It will be appreciated that the sensor S1 is mounted on the choke 30, as shown, in a position to engage the top edges B1 of blanks therein. Should the stack 14 become too inclined forwardly, so that the top edges B1 of the blanks do not engagethis sensor, the sensor trips to drive the prime mover M1 and thus the conveyor 16 to further pressure the supply of blanks toward the reversal station 12 and to help erect the stack so that the top edges do engage the sensor. This condition, forexample, might occur where there are too few blanks in the stack 14 to maintain the desired inclination going into the reversal station 12.
Sensor S2 is mounted on or just above the guide surface 37 and has a depending arm, as shown, to engage a top portion of blanks just beneath the top edge of the blanks at that position in the discharge station. Should no blanks be sensed, thiscould be indicative of a situation where there are too few blanks at the station and, in such a situation, sensor S2 would operate the prime mover M2 to drive the second conveyor 17 to supply further blanks through the reversal station 12 and to thedischarge station 13.
Finally, the sensor S3 is positioned to engage a bottom portion of the blanks near the bottom edges B2 at the discharge station. Should insufficient blanks be present here, the sensor would sense that condition and would energize the prime moverM3 to drive the third conveyor 18 to supply further blanks up into that station.
Accordingly, the sensors, by driving the respective conveyors, serve to maintain an appropriate prime of blanks into the choke station or the reversal station 12 (Sensor S1), while the sensors S2, through driving conveyor 17, and S3, throughsignaling the prime mover for the conveyor 18, insure that there is sufficient blanks and sufficient orientation at the discharge station as is desired.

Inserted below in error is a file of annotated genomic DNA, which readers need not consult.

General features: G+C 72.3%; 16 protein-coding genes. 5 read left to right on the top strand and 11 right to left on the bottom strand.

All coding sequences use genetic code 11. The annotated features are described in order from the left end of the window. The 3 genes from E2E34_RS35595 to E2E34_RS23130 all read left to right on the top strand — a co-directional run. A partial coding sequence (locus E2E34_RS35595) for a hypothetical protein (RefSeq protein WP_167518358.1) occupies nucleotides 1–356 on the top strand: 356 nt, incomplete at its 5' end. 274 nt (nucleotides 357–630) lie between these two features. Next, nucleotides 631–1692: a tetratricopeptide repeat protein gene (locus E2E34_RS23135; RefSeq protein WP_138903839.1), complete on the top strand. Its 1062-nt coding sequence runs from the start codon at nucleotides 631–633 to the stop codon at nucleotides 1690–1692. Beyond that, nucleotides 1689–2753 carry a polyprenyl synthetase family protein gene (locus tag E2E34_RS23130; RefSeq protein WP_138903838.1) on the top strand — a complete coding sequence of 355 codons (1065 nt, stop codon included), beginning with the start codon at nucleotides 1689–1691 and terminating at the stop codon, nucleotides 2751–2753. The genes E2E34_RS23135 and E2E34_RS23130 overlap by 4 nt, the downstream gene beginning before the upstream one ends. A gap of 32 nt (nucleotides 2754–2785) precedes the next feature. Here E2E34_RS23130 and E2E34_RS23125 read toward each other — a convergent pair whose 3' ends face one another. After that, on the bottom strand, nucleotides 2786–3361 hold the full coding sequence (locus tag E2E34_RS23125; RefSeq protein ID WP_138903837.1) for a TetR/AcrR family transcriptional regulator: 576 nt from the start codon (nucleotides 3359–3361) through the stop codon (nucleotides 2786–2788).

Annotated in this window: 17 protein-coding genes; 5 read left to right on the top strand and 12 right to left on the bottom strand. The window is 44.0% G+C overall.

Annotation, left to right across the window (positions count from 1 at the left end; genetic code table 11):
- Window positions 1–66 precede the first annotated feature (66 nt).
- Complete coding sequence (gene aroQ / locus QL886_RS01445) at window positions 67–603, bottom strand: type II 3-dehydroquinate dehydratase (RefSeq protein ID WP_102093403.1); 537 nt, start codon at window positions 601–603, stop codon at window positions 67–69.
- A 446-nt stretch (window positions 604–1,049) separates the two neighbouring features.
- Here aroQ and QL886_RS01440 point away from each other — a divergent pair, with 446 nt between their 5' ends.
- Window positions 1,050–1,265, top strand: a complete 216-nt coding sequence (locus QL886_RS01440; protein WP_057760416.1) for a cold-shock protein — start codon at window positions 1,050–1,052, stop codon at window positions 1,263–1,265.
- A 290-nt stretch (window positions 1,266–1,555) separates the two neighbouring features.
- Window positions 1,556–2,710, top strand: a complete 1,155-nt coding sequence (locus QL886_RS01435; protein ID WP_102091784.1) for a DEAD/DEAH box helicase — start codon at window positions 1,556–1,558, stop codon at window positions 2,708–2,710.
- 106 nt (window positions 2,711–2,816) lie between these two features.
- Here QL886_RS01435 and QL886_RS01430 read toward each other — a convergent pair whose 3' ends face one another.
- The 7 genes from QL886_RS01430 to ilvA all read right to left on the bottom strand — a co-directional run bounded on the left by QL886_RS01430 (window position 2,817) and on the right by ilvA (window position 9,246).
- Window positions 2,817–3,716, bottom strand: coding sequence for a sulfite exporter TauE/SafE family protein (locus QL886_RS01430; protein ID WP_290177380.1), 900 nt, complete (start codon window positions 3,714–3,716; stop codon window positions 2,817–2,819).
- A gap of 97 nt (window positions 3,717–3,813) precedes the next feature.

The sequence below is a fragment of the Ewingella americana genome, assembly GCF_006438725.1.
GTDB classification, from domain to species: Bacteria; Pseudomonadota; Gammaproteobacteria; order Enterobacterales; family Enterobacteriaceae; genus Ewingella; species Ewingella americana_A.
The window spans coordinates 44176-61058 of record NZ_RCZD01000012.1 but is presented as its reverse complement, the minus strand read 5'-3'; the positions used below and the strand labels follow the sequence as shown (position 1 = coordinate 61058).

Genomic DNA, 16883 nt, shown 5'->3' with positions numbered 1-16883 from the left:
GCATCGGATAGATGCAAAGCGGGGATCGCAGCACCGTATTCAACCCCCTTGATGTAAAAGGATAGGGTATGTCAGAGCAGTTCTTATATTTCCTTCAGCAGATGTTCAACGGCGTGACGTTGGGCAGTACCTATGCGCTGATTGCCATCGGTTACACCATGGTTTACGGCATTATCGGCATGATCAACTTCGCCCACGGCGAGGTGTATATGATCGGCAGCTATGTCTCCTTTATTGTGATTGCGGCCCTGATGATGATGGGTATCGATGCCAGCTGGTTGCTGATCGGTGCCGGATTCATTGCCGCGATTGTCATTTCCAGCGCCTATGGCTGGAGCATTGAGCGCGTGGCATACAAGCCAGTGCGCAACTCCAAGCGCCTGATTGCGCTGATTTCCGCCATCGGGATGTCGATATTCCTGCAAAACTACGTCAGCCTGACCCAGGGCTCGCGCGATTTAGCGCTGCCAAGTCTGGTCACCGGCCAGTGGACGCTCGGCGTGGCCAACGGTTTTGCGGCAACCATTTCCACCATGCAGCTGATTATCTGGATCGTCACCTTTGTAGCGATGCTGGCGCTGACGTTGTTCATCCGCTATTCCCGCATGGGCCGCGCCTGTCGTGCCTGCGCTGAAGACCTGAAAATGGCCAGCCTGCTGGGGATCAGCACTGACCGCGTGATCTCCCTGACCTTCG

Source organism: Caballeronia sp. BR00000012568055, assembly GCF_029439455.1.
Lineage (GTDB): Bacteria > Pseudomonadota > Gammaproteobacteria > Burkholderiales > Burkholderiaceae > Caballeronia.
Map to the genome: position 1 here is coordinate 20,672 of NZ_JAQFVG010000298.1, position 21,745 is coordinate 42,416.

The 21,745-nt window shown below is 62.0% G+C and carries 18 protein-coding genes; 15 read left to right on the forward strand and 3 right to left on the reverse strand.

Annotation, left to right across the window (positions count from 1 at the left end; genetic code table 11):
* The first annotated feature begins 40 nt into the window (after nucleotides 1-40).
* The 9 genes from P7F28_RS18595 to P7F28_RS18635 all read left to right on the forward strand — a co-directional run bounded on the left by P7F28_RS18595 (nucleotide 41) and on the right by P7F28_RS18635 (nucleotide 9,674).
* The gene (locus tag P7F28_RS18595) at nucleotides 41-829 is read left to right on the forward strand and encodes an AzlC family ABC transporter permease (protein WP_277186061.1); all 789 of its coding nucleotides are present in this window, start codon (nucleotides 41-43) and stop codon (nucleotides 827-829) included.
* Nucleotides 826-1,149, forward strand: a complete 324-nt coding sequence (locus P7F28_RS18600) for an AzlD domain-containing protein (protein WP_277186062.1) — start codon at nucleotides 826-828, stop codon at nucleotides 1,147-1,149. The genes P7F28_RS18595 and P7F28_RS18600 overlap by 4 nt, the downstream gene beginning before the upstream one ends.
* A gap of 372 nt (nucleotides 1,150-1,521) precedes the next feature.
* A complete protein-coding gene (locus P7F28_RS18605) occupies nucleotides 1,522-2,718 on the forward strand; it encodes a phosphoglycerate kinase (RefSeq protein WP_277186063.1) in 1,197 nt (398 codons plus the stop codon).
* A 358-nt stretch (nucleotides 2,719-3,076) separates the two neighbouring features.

Turning now briefly to the pickoff station 13, it will be appreciated that there is disclosed a blank pickoff mechanism 50 clearly illustrated at the lefthand side of FIG. 1 and in FIGS. 2 and 3. This pickoff mechanism includes, in thisembodiment, among other things, two segmented wheels 51, 52, each of which has a segmented opening, such as at 53.
A pickoff arm 54 is pivoted to 55 and has a blank gripping suction cup 56 thereon. An actuating arm 57 is connected through a crank driven (crank C) pin 58 to reciprocate the arm 54 in an arcuate manner, pivoting it around the pivot 55, in timedrelation to the segmented wheels 51, 52.
When in the condition shown in FIG. 1, the suction cup 56 is engaging the bottom portion of a leading-most blank, such as the blank LB shown in FIG. 1. That blank has its top edge inclined rearwardly of its bottom edge with respect to themachine direction MD, so that there is no pressure on this blank exerted by the weight of the succeeding blanks. There may be some slight conveyed pressure exerted on this blank by the operation of the conveyor 18 on succeeding blanks behind it, butthat pressure is insufficient to cause the next most-leading blank immediately behind the blank LB to pop out or extend from the pickoff station.
An intermediate position of the apparatus 50 is shown in FIG. 2. Here the suction cup 56 and the arm 54 have been reciprocated to the left to pull off the bottom edge of the blank LB into the segmented area 53 of the segmented wheel. The blankLB is thus pulled by its bottom away from the next-most leading LB1 and from the stack 14, with the bottom-most edge B2 of the blank LB residing within the segmented area of the wheel.
Thereafter, as the wheel continues to rotate, the blank is moved to the position as shown in FIG. 3, where its bottom edge has been lifted by the edge of the opening S3 and captured between the outer surface of the segmented wheel 52 and the nipwheel 59.
In this position, the nip formed by the wheel 59 and the segmented wheel 52 drives the blank LB forwardly or to the left, as viewed in FIG. 3. What was the bottom edge B2 of the blank LB is moved toward the nip formed by the nip wheels 60, 61and further onto the conveyor 64 for conveying or transporting the blank toward a downstream position for erection and filling as a carton.